Article submitted in the Oxford Times Supplement Magazine March 2006

By Abi Strevens MA, SRAsT(M), D. Hyp BSCH

"The greatest danger for most of us is not that our aim is too high and we miss it, but that it is too low and we reach it"


Neuro-psychologists have discovered that because our brain expects something to happen in a certain way, we often achieve exactly what we anticipate -we get what we expect! This is called expectancy theory. Psychologists also say that 90% of our behaviour is habitual. So, in order to move positively forwards in our lives and achieve the things we want, adapting our thoughts and behaviour, even in small ways, can make huge positive changes.

How we feel and think about ourselves, and others, is based on our thoughts, values and beliefs. Strange though it may sound, you alone are responsible and in control of your thoughts and the subsequent feelings that these generate. Therefore our thoughts create our reality. This can be good, positive and empowering or it can be negative, limiting and frightening.

For many people a lack of confidence can cause difficulties in some or all areas of their lives; professional, social and personal. It can even affect our auto-immune and central nervous system causing various health problems

Lack of confidence can be caused by many things, such as; the fear of not being good enough, negative internalised beliefs and comparison to others, a past negative situation, event or experience and fear of the future. A lack of confidence is fear based and can often lead to anxiety, depression and sometimes the development of phobias.

Whatever the cause and origin, we feel a lack in confidence through a combination of:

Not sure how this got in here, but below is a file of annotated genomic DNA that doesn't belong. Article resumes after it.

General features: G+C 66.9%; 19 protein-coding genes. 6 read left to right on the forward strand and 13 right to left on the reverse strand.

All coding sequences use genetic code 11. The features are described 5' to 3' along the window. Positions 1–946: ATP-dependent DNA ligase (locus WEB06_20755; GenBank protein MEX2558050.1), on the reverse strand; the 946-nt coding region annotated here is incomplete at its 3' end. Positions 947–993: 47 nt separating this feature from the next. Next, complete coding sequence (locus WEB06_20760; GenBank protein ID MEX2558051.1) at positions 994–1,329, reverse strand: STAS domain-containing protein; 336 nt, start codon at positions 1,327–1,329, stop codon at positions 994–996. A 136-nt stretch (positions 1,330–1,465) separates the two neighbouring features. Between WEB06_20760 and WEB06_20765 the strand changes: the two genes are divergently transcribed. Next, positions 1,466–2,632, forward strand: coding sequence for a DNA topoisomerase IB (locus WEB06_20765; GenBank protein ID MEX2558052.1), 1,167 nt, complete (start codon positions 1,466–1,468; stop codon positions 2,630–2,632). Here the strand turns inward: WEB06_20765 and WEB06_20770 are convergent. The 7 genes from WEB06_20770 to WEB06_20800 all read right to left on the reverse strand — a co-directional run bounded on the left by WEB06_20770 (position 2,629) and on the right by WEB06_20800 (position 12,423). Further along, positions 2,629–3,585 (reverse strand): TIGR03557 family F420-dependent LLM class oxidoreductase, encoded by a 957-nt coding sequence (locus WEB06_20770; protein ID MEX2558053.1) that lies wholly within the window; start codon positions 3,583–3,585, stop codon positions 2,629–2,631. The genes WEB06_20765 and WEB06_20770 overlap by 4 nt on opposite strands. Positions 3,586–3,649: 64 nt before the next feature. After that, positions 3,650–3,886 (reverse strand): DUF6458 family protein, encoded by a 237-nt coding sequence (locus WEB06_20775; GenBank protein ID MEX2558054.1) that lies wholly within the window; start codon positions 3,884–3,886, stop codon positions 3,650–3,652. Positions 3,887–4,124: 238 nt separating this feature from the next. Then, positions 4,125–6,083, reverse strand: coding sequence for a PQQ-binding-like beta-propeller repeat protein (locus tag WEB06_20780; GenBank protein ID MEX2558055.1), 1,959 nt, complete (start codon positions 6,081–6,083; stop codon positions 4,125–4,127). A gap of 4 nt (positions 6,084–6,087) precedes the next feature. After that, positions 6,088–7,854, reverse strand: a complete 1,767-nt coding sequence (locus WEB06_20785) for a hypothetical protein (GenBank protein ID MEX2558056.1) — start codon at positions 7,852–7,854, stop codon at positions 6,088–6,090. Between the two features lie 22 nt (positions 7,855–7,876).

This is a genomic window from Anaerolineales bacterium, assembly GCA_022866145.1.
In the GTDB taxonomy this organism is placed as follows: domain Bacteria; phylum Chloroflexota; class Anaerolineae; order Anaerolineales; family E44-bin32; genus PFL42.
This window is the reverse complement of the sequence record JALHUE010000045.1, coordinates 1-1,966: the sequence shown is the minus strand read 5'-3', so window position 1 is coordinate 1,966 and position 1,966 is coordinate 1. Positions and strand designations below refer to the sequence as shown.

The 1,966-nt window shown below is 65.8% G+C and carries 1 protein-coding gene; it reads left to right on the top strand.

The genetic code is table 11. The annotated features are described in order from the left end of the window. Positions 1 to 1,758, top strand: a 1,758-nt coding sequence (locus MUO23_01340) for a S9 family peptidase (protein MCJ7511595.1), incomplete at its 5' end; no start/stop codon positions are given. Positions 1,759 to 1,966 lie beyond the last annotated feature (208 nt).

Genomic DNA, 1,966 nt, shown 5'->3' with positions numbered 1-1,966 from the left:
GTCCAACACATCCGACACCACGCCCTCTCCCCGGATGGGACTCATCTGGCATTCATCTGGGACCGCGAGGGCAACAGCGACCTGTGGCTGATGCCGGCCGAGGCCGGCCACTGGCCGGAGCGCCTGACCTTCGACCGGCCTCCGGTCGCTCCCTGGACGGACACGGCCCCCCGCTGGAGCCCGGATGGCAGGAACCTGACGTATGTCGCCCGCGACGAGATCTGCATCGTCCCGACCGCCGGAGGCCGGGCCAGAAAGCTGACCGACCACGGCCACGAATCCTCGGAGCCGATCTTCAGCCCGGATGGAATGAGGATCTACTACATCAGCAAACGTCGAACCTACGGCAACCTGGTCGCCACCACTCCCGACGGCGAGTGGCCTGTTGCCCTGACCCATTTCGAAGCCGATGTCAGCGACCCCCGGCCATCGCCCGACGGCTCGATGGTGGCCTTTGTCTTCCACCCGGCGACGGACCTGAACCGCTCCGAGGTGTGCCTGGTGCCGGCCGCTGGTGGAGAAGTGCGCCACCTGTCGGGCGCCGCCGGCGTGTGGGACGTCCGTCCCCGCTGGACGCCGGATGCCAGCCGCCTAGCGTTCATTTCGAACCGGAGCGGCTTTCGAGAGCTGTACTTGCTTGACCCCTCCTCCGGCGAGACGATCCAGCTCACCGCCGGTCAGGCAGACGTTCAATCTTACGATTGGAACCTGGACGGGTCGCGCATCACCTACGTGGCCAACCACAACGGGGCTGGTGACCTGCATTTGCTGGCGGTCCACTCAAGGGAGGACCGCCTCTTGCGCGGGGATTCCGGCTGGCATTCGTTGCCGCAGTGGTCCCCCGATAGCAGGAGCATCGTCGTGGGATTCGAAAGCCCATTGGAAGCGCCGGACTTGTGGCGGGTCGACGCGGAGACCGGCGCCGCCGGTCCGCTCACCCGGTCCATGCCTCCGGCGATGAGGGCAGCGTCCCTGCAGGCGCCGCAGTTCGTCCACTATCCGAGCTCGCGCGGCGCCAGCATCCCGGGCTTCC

negative self talk – repeatedly putting ourselves down in our thoughts, with negative and limiting beliefs.

negative rehearsal - repeatedly imagining the very worst that can happen in a situation, event, response

negative over-generalisation – believing that because you have had one unfortunate experience that you will always have a bad experience in similar circumstances

negative over dramatisation –of the reality of a situation, response or reaction.

negative framing – looking at situations in life as the glass being half empty rather than half full

negative filtering – removing all the positive and only seeing and hearing the negative

The good news is that the un-conscious mind believes what the conscious mind tells it, and the brain is designed to solve any problem and reach any goal that you give it. Just as we can programme ourselves to feel, amongst many other things, a lack in confidence, we can programme ourselves to feel good, motivated and confident in our abilities.

Tips on Improving Self-Confidence
Develop positive; self- talk, thinking patterns, problem solving strategies, affirmations and visualisations of the future